Page:Southern Historical Society Papers volume 13.djvu/263
262 Southern Historical Society Papers.
soldier would have submitted to any just and reasonable discipline imposed by honest and intelligent officers.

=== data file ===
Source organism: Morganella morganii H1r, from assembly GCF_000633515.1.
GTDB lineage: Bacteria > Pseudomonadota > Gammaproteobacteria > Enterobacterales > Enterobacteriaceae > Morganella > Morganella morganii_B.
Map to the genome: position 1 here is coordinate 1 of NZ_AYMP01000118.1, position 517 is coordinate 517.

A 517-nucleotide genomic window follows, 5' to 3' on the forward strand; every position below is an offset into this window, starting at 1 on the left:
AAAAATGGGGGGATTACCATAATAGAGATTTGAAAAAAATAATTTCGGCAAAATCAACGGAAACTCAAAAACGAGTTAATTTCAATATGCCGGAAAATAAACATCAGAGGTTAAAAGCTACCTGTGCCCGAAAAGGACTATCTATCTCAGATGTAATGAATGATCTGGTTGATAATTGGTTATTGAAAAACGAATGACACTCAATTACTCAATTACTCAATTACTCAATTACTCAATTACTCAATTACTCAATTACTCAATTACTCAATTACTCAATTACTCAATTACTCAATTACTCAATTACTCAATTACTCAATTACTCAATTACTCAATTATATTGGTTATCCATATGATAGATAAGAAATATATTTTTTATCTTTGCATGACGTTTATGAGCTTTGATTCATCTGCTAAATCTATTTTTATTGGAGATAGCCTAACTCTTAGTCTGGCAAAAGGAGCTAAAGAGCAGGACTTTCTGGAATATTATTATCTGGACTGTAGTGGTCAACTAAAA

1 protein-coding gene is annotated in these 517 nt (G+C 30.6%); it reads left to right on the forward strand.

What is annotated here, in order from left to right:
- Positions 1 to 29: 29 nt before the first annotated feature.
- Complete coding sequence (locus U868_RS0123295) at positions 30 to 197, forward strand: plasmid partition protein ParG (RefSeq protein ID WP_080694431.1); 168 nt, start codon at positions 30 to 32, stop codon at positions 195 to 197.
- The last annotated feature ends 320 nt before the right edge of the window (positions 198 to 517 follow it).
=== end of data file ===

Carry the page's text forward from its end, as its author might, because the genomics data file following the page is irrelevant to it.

But too many of these officers were looking for political preferment after the war to permit a uniform system of government to become practical and possible. We needed, too, what our enemies had, an old army, a body of veterans, as a model of obedience, and as a nucleus for the formation of other troops like unto themselves. We needed the camps of instruction which our enemies had, the drill masters, and the months given to training and discipline of their recruits, while ours had of necessity to be hurried to the front. The South had rushed into the war absolutely destitute of everything, save the courage of its people, which makes a military nation. We had no foundries, no machine shops, no factories, no powder mills, no roller mills, no paper mills, no means of making tents and camp equipage. The paper upon which the ordinances of secession of the respective States were written came from the North ; the ink and pens with which they were written came from the North. We had no iron works for casting cannon, no gun factories for small arms, no establishments to manufacture powder, none in which to make caps for muskets and rifles. Even after the battle of Manas- sas the question of returning to the old flint-lock was seriously dis- cussed. The spinningwheel and the handloom were the chief dependence for furnishing clothing to the troops. The country tan- yard and the country cobbler could alone furnish them with shoes. There was not in all the South a factory for making blankets for the soldiers, who had to endure the bitter rigors of the winter in the border States. We had no ships upon the ocean to draw supplies from abroad, while our enemies could recruit their armies and their war material from the continents of the whole globe and from the far off isles of the sea. From first to last, ours was the worst equip- ped, the worst fed, the worst clothed, and the worst organized army in the world ; that of our enemy was the best equipped, the best organized, the best cared for, and the most pampered army of the nineteenth century. It is the grandest tribute that mortal man can pay to our soldiery to say that they knew of the tremendous differ- ence between their condition and that of their foes, and that they were contemptuous of it. They believed that their courage, their fortitude, their patience and their devotion to duty, would more than make up for all deficiencies in organization, equipment, material and numbers. I will give some examples of these grand characteristics. On the 3ist May, 1862, my division attacked the Federal division of General